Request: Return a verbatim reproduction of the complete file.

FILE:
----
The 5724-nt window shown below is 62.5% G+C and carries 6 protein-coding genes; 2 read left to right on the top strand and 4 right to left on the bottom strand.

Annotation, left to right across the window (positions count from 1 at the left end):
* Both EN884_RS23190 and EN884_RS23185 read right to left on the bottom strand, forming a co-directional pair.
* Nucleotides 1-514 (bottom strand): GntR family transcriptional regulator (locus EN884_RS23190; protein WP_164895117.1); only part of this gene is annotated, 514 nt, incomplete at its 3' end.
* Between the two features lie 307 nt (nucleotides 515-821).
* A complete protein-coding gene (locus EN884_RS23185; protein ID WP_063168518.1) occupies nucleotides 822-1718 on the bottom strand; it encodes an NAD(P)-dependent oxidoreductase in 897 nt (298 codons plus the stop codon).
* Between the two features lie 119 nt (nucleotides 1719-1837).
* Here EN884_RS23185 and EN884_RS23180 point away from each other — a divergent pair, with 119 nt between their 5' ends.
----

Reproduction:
The 5724-nt window shown below is 62.5% G+C and carries 6 protein-coding genes; 2 read left to right on the top strand and 4 right to left on the bottom strand.

Annotation, left to right across the window (positions count from 1 at the left end):
* Both EN884_RS23190 and EN884_RS23185 read right to left on the bottom strand, forming a co-directional pair.
* Nucleotides 1-514 (bottom strand): GntR family transcriptional regulator (locus EN884_RS23190; protein WP_164895117.1); only part of this gene is annotated, 514 nt, incomplete at its 3' end.
* Between the two features lie 307 nt (nucleotides 515-821).
* A complete protein-coding gene (locus EN884_RS23185; protein ID WP_063168518.1) occupies nucleotides 822-1718 on the bottom strand; it encodes an NAD(P)-dependent oxidoreductase in 897 nt (298 codons plus the stop codon).
* Between the two features lie 119 nt (nucleotides 1719-1837).
* Here EN884_RS23185 and EN884_RS23180 point away from each other — a divergent pair, with 119 nt between their 5' ends.